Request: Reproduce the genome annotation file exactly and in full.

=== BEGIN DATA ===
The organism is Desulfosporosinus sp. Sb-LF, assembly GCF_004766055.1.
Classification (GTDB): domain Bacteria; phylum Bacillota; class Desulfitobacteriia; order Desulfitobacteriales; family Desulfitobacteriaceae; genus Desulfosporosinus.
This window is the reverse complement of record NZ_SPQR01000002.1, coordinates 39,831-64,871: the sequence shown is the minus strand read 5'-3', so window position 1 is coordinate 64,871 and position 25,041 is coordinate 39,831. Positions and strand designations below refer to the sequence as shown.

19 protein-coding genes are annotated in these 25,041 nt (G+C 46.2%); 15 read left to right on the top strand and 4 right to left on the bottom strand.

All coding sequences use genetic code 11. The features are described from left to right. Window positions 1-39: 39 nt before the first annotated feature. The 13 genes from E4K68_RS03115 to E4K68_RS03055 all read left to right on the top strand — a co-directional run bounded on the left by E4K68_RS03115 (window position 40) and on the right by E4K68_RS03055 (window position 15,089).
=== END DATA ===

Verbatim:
The organism is Desulfosporosinus sp. Sb-LF, assembly GCF_004766055.1.
Classification (GTDB): domain Bacteria; phylum Bacillota; class Desulfitobacteriia; order Desulfitobacteriales; family Desulfitobacteriaceae; genus Desulfosporosinus.
This window is the reverse complement of record NZ_SPQR01000002.1, coordinates 39,831-64,871: the sequence shown is the minus strand read 5'-3', so window position 1 is coordinate 64,871 and position 25,041 is coordinate 39,831. Positions and strand designations below refer to the sequence as shown.

19 protein-coding genes are annotated in these 25,041 nt (G+C 46.2%); 15 read left to right on the top strand and 4 right to left on the bottom strand.

All coding sequences use genetic code 11. The features are described from left to right. Window positions 1-39: 39 nt before the first annotated feature. The 13 genes from E4K68_RS03115 to E4K68_RS03055 all read left to right on the top strand — a co-directional run bounded on the left by E4K68_RS03115 (window position 40) and on the right by E4K68_RS03055 (window position 15,089).